Because It’s True: Why I REMAIN Catholic

Because It’s True: Why I REMAIN Catholic June 18, 2015

I extended an invite to my readers to write about why they remain Catholic, this is one of the submissions I received from one of the regular commenters on my blog. I am always delighted to see Justin’s comments in my combox. They are always irenic (haha), patient, calm, humorous, and lighthearted. His comments are a model of Christian charity for so many of us (including myself) who so easily lose our marbles in the Wild West of combox land. I hope you enjoy this piece.  – Sr. Theresa Aletheia

By Justin Gray

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Photo: unsplash.com

When Sister Noble asked for contributions to her “Why I REMAIN Catholic” series, I glibly replied: “I suppose ‘because it’s true’ is a little too succinct? ;).”

Cue polite giggle: “hah-hah.”

Then she asked if I was going to contribute a piece. “Hah-hah… oh, crap. Now I need to actually think about this!”

So, I started thinking. Before long, however, I realized that my first response, my cute little joke, was actually the only real answer.

“Because it’s true.”

It’s an answer that will mean nothing to a non-Catholic, and that’s perfectly fine; if the question was “Why I believe in the Catholic Church”, that would be the story of why I became Catholic.

“Why I remain” is the story of what I do with that belief.

The great strength of the Catholic Church at first seems like a millstone tied around our necks; as Catholics, we acknowledge that God left an authority on earth who, with His guidance, actually knows what is “true” better than we do!

At first blush, this does not make for a compelling pitch. It’s preposterous to a modern, enlightened mind that we should trust any authority to this degree (or so we think – I’ll touch on that in a moment).

And yet, isn’t it also preposterous that I assume, at my wizened old age of 36, and within the limited confines of my own accumulated wisdom, education, culture, and experiences, that my judgment on life’s biggest questions are the most authoritative ones I shall ever encounter? None of us truly thinks that way about all things. Few of us would fire our plumber because “that pipe looks wrong,” or push aside a bomb squad technician because our instincts tell us they should cut the red wire, not the green one! We recognize in applied fields that thousands of professionals have spent hundreds of thousands of hours working out the principles of their disciplines.

As Catholics, we not only benefit from 2000 years of such studies, but are perhaps alone in benefiting from professionals so disciplined that they devote their ENTIRE lives to the pursuit of their profession (I’ve yet to encounter a society of cloistered plumbers).

Cue the naysayers: By all means, go ahead and list all the other philosophies that have been around at least 2000 years, or the very erudite professionals who disagree vociferously with Christianity. Put your Maimonides and your Sagan against my Augustine and Aquinas. These are sufficient arguments if you are not a Catholic.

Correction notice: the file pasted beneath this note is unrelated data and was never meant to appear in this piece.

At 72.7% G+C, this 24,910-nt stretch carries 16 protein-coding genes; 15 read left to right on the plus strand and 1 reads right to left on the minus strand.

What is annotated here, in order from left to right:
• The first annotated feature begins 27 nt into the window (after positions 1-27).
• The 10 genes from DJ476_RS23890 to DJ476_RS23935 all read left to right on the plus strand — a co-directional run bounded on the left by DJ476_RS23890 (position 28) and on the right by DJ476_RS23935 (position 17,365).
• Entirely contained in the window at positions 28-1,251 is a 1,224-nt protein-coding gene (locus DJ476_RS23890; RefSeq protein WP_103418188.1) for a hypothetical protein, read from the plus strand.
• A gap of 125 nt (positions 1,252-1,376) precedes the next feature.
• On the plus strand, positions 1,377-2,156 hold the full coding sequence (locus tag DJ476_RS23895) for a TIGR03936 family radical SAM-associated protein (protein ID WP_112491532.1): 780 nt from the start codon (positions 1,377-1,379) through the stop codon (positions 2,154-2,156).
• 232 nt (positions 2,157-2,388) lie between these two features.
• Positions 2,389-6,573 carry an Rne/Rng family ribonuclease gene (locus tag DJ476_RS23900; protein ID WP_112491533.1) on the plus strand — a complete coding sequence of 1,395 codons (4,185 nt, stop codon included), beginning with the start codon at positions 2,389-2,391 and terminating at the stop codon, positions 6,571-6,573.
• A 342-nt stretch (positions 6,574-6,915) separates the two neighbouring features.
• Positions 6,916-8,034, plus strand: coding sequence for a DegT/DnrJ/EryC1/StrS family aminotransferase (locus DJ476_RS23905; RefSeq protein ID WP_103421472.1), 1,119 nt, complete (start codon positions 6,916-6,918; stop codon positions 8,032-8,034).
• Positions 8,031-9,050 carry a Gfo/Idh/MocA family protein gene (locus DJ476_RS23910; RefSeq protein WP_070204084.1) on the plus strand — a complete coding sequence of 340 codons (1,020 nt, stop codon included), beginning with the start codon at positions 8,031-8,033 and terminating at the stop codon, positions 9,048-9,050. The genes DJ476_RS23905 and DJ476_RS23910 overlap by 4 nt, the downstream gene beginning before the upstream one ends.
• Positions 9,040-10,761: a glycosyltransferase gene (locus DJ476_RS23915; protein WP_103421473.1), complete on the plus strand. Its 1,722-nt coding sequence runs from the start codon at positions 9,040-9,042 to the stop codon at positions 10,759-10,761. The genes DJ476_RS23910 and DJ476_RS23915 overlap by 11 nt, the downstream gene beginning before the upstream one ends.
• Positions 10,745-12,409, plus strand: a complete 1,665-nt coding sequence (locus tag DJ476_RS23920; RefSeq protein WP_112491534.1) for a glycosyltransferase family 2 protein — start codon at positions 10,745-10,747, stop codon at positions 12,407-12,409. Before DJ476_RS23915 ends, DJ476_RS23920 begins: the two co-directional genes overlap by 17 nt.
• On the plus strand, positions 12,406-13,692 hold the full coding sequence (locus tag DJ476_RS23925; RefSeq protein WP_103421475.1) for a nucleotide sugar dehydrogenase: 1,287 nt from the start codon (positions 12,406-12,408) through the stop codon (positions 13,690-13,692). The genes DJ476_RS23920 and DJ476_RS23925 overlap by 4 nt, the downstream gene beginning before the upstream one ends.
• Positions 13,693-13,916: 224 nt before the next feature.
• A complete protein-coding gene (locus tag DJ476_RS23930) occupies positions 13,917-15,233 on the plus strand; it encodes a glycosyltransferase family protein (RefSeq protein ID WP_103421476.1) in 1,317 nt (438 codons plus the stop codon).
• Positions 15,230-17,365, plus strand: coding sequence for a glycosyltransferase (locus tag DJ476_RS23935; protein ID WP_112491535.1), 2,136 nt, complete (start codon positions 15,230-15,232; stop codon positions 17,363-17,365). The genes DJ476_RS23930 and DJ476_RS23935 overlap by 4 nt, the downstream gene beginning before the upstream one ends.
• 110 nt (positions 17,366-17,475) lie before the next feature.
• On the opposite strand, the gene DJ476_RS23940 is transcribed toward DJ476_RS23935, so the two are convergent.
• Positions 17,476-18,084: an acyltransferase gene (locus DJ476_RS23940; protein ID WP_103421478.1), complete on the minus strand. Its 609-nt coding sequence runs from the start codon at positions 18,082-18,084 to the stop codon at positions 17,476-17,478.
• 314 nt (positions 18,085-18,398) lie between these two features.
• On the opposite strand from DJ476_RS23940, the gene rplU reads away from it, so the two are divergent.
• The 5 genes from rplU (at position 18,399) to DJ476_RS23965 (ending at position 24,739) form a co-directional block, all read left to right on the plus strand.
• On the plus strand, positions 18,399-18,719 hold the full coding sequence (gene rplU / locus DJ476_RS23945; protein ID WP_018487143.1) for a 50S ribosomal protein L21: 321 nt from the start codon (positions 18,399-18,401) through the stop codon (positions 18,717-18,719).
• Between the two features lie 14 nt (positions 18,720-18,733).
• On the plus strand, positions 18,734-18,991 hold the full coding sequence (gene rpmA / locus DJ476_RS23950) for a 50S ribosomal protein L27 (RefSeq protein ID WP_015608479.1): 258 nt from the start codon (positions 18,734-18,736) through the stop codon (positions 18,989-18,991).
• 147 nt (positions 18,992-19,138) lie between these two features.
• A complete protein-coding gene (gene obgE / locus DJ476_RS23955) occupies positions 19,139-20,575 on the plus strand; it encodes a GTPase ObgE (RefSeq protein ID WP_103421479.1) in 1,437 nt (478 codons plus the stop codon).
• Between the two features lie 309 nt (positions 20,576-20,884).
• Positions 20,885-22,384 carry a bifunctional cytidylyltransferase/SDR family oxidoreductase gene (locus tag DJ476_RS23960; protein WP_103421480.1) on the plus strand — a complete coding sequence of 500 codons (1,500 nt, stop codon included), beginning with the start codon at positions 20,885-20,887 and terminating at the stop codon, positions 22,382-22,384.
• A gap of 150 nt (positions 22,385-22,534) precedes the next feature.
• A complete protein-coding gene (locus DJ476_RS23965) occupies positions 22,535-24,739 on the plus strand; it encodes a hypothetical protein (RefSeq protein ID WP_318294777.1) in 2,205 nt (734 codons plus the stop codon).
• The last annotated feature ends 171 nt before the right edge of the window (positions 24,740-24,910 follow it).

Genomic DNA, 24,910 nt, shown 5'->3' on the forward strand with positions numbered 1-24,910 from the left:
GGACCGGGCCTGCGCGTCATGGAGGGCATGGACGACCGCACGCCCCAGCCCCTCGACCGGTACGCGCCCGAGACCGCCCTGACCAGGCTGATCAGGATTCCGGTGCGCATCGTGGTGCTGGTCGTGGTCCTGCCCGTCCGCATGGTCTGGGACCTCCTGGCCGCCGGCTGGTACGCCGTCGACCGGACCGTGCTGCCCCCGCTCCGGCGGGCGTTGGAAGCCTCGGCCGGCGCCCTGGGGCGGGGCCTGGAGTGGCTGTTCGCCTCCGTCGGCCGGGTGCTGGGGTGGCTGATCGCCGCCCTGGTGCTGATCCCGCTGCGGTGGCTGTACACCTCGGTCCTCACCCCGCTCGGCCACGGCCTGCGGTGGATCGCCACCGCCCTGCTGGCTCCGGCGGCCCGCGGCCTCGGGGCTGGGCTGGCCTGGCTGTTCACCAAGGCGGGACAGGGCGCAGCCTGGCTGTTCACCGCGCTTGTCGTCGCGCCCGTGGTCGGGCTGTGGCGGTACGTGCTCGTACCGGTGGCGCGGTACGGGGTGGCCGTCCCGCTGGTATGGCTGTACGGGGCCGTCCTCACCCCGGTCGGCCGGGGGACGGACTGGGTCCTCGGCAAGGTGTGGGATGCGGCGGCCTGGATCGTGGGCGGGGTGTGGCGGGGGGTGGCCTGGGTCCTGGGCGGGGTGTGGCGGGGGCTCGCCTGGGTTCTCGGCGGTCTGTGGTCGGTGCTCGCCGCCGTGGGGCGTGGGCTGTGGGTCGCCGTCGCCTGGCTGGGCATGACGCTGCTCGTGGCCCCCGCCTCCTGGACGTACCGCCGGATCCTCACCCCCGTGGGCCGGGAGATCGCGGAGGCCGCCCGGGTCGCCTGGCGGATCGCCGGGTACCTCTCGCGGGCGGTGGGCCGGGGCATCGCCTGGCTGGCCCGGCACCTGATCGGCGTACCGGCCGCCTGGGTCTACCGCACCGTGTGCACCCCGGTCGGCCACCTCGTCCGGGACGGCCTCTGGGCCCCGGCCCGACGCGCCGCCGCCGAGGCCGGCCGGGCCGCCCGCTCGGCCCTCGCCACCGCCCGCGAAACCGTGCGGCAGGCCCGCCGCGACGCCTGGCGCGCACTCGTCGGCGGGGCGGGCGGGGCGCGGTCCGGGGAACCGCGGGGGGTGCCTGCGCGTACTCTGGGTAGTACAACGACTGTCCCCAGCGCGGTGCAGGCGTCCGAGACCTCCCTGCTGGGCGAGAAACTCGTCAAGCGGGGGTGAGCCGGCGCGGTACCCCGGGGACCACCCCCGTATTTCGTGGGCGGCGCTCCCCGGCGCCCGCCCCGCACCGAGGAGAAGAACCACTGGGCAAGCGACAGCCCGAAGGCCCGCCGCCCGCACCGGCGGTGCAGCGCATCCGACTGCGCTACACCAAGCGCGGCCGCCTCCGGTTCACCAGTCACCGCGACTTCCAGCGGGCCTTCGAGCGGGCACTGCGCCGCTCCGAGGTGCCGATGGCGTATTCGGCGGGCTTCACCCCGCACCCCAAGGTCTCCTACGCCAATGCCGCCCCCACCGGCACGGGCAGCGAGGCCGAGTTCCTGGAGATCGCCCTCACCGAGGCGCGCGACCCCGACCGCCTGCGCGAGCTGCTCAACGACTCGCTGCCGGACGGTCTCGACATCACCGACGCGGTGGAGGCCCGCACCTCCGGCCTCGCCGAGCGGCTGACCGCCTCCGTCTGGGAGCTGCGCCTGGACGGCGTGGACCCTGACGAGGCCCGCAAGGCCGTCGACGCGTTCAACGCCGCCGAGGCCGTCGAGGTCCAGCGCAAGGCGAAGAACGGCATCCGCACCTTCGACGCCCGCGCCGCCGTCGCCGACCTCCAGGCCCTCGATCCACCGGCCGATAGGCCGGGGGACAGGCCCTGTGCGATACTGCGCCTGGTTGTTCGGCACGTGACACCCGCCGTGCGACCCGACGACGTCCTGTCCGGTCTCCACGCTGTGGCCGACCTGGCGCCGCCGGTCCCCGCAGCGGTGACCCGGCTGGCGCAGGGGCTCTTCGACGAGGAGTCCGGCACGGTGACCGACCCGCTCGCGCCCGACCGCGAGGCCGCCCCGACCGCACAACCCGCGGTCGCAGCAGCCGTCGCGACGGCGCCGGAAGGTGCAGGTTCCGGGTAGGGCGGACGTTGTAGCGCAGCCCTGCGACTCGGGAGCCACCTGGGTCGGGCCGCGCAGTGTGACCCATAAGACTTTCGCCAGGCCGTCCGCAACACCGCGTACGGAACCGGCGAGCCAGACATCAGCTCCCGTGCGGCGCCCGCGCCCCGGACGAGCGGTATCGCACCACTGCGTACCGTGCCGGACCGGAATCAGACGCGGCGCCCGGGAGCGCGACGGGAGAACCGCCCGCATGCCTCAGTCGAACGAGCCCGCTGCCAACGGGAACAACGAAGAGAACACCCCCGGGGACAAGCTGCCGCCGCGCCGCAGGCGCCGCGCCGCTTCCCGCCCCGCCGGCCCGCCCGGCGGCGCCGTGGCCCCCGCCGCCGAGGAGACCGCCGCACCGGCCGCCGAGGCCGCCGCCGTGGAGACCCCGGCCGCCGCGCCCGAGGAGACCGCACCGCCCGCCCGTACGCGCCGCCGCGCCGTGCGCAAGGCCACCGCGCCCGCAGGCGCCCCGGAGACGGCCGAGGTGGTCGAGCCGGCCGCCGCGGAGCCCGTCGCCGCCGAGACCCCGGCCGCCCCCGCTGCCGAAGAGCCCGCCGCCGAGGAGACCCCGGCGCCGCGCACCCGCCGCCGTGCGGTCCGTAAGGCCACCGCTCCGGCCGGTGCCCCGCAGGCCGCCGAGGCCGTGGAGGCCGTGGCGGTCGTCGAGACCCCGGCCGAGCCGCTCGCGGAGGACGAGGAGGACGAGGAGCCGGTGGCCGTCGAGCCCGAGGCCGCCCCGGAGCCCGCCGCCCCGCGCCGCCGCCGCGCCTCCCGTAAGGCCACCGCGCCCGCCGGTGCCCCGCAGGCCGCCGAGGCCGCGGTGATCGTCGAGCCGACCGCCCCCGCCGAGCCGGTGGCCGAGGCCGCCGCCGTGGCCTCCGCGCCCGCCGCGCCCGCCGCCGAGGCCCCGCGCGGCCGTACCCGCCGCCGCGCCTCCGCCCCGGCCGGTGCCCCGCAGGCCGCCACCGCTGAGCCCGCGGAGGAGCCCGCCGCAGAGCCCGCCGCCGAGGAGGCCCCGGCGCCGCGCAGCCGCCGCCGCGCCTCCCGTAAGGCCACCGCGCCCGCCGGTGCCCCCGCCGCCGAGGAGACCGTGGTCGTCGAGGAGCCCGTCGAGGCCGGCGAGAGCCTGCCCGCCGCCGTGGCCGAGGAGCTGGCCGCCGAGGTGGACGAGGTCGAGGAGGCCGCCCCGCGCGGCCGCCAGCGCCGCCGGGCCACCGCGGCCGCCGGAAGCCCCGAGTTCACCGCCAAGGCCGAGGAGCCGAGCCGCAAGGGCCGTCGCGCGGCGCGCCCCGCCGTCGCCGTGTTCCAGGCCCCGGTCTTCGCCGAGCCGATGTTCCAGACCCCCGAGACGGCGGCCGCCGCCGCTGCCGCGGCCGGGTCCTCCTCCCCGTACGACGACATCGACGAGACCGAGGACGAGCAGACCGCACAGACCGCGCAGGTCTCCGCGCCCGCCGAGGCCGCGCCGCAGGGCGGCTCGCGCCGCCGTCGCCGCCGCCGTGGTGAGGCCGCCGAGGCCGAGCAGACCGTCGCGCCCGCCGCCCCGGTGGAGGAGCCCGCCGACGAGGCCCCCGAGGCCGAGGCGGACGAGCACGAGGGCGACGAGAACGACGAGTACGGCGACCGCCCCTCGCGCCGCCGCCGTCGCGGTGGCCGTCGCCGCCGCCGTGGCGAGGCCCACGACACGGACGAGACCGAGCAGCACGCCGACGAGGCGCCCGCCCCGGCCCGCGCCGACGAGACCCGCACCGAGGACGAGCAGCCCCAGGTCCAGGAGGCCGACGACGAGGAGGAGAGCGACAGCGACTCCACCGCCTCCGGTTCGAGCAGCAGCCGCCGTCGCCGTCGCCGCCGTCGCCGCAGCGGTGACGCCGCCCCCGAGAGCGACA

But if you are a Catholic, you have a benefit, one you may have forgotten or mistaken for a liability: faith. Faith that the Holy Spirit guides your Church, faith that God didn’t leave every generation with no hope of discerning the truth between a thousand well-reasoned but dissenting perspectives. Faith that the oh-so-stifling infallibility claimed by the Church is perhaps not a cumbersome burden, but is in fact God leaving us a source for licensed certification in “Truth.”

Consider; when a TV celebrity and a doctor from Johns Hopkins give you dueling medical guidance, which one do you trust? Probably the one backed by the authority of the prestigious hospital. Our guidance is backed by the Holy Spirit- and when the Spirit tells us a piece of guidance is infallible, it should carry the weight of a Johns Hopkins doctor telling us “if you don’t do this, you will die.”

I remain Catholic because I like that lifeline!

There are plenty of dueling philosophies out there right now, and the prevailing wisdom does not promote the Church’s; it can make us unpopular, and it can lead us to miss out on things that look harmless (or even fun)! But I know our guidance comes from The Top. That’s a really good reason to stick with it! So, yeah. “Because it’s true.”

 

justin_sm

Justin Gray is a recent convert to Catholicism from atheism. He has had a career-long involvement in the not-for-profit sector focusing on poverty-related services. Justin and his wife currently live in Southeastern Ohio, where he manages the local office of a national non-profit organization.

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